Europe has launched four more Galileo satellites.
It is the first time it has sent so many satellites up at once.
It also brings the continent a step closer to having its own satellite navigation system.
The satellites blasted off aboard an Ariane 5 rocket from Europe’s spaceport in French Guiana.
They will be a part of the EU’s alternative to the US Global Positioning System or GPS.
Are they always launched with an Ariane rocket?
Thursday’s launch was the first time that a European Ariane 5 rocket was used to send Galileo satellites to their orbit, which is around 24,000 kilometres above the Earth.
Previously, it has been a Russian Soyuz.
Two further Ariane 5 flights are planned for Galileo during the next two years.
How many satellites are up there now?
The launch brings the number of Galileo satellites in orbit to 18.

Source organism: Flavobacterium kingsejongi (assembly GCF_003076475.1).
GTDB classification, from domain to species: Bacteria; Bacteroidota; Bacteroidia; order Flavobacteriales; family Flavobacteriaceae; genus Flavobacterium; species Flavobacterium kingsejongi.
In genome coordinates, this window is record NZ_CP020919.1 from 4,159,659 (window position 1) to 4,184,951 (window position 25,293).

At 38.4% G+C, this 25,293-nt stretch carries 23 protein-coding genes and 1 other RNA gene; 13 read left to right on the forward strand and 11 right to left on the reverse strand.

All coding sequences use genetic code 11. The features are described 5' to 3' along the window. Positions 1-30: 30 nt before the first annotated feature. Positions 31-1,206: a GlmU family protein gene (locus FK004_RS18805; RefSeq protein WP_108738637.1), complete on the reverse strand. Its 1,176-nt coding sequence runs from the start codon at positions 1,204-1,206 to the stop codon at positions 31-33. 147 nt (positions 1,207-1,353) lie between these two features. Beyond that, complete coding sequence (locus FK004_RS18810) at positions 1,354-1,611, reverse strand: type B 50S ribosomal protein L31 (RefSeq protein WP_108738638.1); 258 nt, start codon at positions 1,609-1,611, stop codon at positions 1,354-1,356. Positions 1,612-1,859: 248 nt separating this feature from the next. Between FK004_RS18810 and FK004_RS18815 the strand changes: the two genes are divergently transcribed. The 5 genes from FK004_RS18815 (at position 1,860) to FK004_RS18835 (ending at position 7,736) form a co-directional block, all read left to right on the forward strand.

The planned total is 30, according to the European Space Agency (ESA).
Describe one for me
They weigh around 700 kilos – slightly bigger than the average horse.
They are equipped with antennae and sensors and are powered by two 5-square-metre solar wings.
The Galileo programme
The programme has suffered some setbacks since the EU decided to push ahead with it 16 years ago.
There have been delays, financing problems, two satellites being put into the wrong orbit and questions about whether Europe really needs a rival system to GPS.
The EU aims to use Galileo to tap into the global market for satellite navigation services.
It is estimated they will be worth 250 billion euros by 2022.
When will the service be up-and-running?
Galileo is to start offering an initial service in the coming weeks.
Come 2020, when all the satellites are due to be in orbit, the system will allow users to determine their position more accurately than GPS alone.
It will also help in search and rescue missions.
Russia and China have also launched their own global positioning systems to underpin their defence industries and civilian commerce.
Get live updates from the launch and orbit here